If you ask someone to name the Scottish island, you can bet on the last little drum that will be Skye, which they first mention. However, its popularity has its drawbacks, and the island is packed with Quillin every summer.
It’s a good idea to wait for autumn, when the vast Quillin hills first scatter snow and the landscape becomes rusty.
Hike boots are tied up for a walk on the Trotternish Peninsula, and you’ll walk through the choiring, where ancient landslides formed a landscape of another world, to the top of the rocks of the old man of Stowe.
Please also prepare for the feast. Skye has some of Scotland’s best seafood, served in the cozy Michelin-starred Rock Bay and the famous Three Chimneys.
The Sky Bridge is connected to the mainland. Buses run from Inverness to Kyle of Rocalche and from Glasgow to Wig.
Birdwatching dream Maru is Europe’s densest nesting site for golden eagles and has a high population of white-tailed eagles.
Head to the hills and maximize your chances of finding them. You can also enjoy stunning views of the Hebrides to Quirin Hills on Skye in the north. There are also stunning beaches, thundering Esfoss waterfalls, and the island’s most beautiful town, Toba Molly. Don’t miss the night at the Michelish pub. While listening to live Gaelic music here, there are few places better than by the fire.
The Caledonian McBrain Ferry operates from Oban to Craignure.
The first nip in the air brings a thirst for whiskey that only Scotland can taste. Islay is the perfect island to sink one or three drums. The island, with its nine distilleries, is known for its peat whiskeys such as Laphroaig, Ragavulin and Ardbeg. A trio of famous distilleries along the south coast just outside Port Erin.
You can walk between them and visit the standing stones, the white sands and the ancient fortress of Finlagan, once the island’s lord.
Ferries operate from Kennacraig on the Kintyre Peninsula to Port Askerg and Port Ellen.
The Isle of Arran is one of the easiest islands to access (2 hours commute from Glasgow) and is a great place for young families to get up. Here you’ll find the Oak Lanny Resort with three levels of soft play and a large swimming pool, as well as a family-friendly walking trail, an adventure play park, and Brodick Castle, home to abundant red squirrels. Thanks to the Highland Boundary Fault, which runs across the island like a belt, the landscape of the Highlands and Roland is mixed here, with Gothfell climbing north and Silver Sand roaming south.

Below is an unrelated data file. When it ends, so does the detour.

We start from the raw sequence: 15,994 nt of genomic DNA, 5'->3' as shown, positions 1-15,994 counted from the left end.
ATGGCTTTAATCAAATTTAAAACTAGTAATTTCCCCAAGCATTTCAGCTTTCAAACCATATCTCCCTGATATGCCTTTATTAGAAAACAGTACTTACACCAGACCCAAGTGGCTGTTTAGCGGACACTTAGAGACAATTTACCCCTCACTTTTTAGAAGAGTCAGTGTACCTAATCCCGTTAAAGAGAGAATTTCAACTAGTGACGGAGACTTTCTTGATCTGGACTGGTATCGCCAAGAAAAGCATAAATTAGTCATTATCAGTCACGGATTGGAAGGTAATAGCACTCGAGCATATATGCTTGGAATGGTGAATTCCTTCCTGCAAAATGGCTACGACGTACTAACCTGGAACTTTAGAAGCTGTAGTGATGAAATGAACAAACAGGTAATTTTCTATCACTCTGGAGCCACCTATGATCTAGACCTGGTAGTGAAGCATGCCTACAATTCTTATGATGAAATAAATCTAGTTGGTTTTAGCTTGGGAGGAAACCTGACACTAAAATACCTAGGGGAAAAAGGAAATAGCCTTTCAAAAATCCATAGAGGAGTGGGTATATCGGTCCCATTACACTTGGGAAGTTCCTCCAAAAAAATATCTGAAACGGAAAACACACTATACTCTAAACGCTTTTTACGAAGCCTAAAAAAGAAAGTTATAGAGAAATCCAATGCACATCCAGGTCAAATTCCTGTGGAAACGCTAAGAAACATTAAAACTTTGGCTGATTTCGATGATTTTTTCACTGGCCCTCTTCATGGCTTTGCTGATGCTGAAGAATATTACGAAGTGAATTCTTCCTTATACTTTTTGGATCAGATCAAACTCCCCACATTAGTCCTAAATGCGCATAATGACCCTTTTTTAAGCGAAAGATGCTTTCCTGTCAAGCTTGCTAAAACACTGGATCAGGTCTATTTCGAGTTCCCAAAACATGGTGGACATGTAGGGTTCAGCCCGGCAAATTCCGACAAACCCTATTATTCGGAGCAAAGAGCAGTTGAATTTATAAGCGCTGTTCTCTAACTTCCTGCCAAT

Ferries operate from Ardrossan, Tarbert and Campbeltown near Glasgow.
A true escape, Kol is one of the furthest lands in the Hebrides, and there is little to do here other than to enjoy the scenery. And what the landscape is, all the undulating hillocks that lead to creamy white sand undisturbed by the footprints. The real show begins at night, the pitch-black canopy above this designated Dark Sky Island stares down, and the northern lights fall on autumn nights. Due to the very low light pollution (the nearest streetlight is 32 miles away), there is more light pollution in the night sky than most other parts of the UK.
Ferries operate from Oban and Tyrie.
Lewis and Harris
Lewis and Harris, one of the largest and most diverse islands, rather than two, is the largest Outer Hebrides and has many unique attractions. Start in the northern atmospheric swamps, visit the Duncarloway’s Bloch and Callanish stone circles, and then drop your chin on the magnificent white sands that curl on the island’s rocky west coast. Further south, Harris offers Scotland’s most Caribbean-style beaches (Luskentyre, Borve), as well as dramatic hills, protected lakes and modern distilleries. Ferries operate from Urapour to Stonoway.
Far south of the Outer Hebrides, the roses land directly from Glasgow at Beach Airport, offering the opportunity to stop at remote Atlantic islands for a short break. You need to land on the sandy beach of Traigh Mhor (Gaelic for “big beach”) and be based in Castlebay. Here, to my surprise, the castle stands out in the bay. Here you can easily find the beach and enjoy a stroll along the beautiful lowland coast, not to mention the scallop Pakora, the ingenious starter of a local Indian restaurant.
Ferries operate from Oban to Castle Bay.
In Britain, there is no better place to stand in the prehistoric footsteps of the Orkney Islands. Here, you place your palm on the standing stone of the Ring of Brodgar, bow your head into Maes Howe Chambered Cairn, and cross the threshold of the Neolithic house in Skara Brae, a 5,000-year-old settlement. can do. From the Viking heritage to explore to the German Ocean Fleet sunk in Scapa Flow, there are also some of the best wreck diving in the world.
Loganair flights to Kirkwall operate from four Scottish cities. Car ferries are operated by NorthLink Ferries and Pentland Ferries.
Visit for a few days for a walk, porpoise discovery, and draining. It is one of the islands of Slate, the center of Scottish slate industry in the 18th and 19th centuries, and obsolete quarries are excellent draining ponds. The island hosts the World Draining Championships every September (next time on September 25, 2022).
Foot ferry operates from Ellen Avake.
Unst, the northernmost island of the northernmost archipelago, is the northernmost island in Britain, and when you visit it, you can take selfies here and there (post offices, castles). ..
If you go to see seabirds in the Hermaness National Nature Reserve, you may see gannets, seagulls, and guillemots, but aurora is often seen in the fall. Don’t miss the Distillery of Saxavold, home of Shet Laundry Luzin (of course, the northernmost tip of Britain).
NorthLink Ferries operates to Lerwick by bus or ferry, connecting forward at travel.shetland.org.
“Scotland Beyond the Bagpipes” by Helen Ochyra is published by Book Guild for £ 9.99.